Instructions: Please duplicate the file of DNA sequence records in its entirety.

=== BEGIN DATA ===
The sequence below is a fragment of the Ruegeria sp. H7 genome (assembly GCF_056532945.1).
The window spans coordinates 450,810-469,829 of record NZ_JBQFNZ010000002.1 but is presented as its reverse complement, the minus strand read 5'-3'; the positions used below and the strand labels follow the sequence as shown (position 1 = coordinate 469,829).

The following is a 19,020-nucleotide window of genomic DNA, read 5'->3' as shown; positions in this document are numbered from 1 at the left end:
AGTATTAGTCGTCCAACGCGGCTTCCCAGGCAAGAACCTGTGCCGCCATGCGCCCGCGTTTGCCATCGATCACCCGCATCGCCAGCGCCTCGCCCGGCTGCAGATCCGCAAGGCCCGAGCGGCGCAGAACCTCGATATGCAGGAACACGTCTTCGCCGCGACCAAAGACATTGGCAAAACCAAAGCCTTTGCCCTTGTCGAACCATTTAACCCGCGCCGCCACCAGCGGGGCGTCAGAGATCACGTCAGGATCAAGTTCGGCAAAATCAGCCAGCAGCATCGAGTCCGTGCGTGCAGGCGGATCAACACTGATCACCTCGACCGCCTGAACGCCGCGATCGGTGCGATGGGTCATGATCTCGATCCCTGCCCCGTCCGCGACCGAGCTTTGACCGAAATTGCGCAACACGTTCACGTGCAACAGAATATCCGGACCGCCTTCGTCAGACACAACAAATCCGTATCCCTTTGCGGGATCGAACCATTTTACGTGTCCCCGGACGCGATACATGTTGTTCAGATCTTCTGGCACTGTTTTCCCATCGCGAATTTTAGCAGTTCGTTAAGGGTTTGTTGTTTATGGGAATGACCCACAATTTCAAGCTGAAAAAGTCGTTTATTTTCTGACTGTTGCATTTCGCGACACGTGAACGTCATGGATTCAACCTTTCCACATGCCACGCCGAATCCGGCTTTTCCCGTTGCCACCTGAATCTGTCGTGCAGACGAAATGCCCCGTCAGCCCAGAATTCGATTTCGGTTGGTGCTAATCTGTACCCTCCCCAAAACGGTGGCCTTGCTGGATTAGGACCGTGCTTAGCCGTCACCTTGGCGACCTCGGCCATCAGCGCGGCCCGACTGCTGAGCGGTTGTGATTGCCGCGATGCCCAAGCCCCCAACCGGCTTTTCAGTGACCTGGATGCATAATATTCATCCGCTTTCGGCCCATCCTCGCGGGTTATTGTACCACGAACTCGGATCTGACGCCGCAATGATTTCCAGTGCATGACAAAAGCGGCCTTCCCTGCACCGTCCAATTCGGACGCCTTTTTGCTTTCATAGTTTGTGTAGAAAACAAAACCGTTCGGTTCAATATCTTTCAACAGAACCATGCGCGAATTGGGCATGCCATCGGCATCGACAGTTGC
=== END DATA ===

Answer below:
The sequence below is a fragment of the Ruegeria sp. H7 genome (assembly GCF_056532945.1).
The window spans coordinates 450,810-469,829 of record NZ_JBQFNZ010000002.1 but is presented as its reverse complement, the minus strand read 5'-3'; the positions used below and the strand labels follow the sequence as shown (position 1 = coordinate 469,829).

The following is a 19,020-nucleotide window of genomic DNA, read 5'->3' as shown; positions in this document are numbered from 1 at the left end:
AGTATTAGTCGTCCAACGCGGCTTCCCAGGCAAGAACCTGTGCCGCCATGCGCCCGCGTTTGCCATCGATCACCCGCATCGCCAGCGCCTCGCCCGGCTGCAGATCCGCAAGGCCCGAGCGGCGCAGAACCTCGATATGCAGGAACACGTCTTCGCCGCGACCAAAGACATTGGCAAAACCAAAGCCTTTGCCCTTGTCGAACCATTTAACCCGCGCCGCCACCAGCGGGGCGTCAGAGATCACGTCAGGATCAAGTTCGGCAAAATCAGCCAGCAGCATCGAGTCCGTGCGTGCAGGCGGATCAACACTGATCACCTCGACCGCCTGAACGCCGCGATCGGTGCGATGGGTCATGATCTCGATCCCTGCCCCGTCCGCGACCGAGCTTTGACCGAAATTGCGCAACACGTTCACGTGCAACAGAATATCCGGACCGCCTTCGTCAGACACAACAAATCCGTATCCCTTTGCGGGATCGAACCATTTTACGTGTCCCCGGACGCGATACATGTTGTTCAGATCTTCTGGCACTGTTTTCCCATCGCGAATTTTAGCAGTTCGTTAAGGGTTTGTTGTTTATGGGAATGACCCACAATTTCAAGCTGAAAAAGTCGTTTATTTTCTGACTGTTGCATTTCGCGACACGTGAACGTCATGGATTCAACCTTTCCACATGCCACGCCGAATCCGGCTTTTCCCGTTGCCACCTGAATCTGTCGTGCAGACGAAATGCCCCGTCAGCCCAGAATTCGATTTCGGTTGGTGCTAATCTGTACCCTCCCCAAAACGGTGGCCTTGCTGGATTAGGACCGTGCTTAGCCGTCACCTTGGCGACCTCGGCCATCAGCGCGGCCCGACTGCTGAGCGGTTGTGATTGCCGCGATGCCCAAGCCCCCAACCGGCTTTTCAGTGACCTGGATGCATAATATTCATCCGCTTTCGGCCCATCCTCGCGGGTTATTGTACCACGAACTCGGATCTGACGCCGCAATGATTTCCAGTGCATGACAAAAGCGGCCTTCCCTGCACCGTCCAATTCGGACGCCTTTTTGCTTTCATAGTTTGTGTAGAAAACAAAACCGTTCGGTTCAATATCTTTCAACAGAACCATGCGCGAATTGGGCATGCCATCGGCATCGACAGTTGC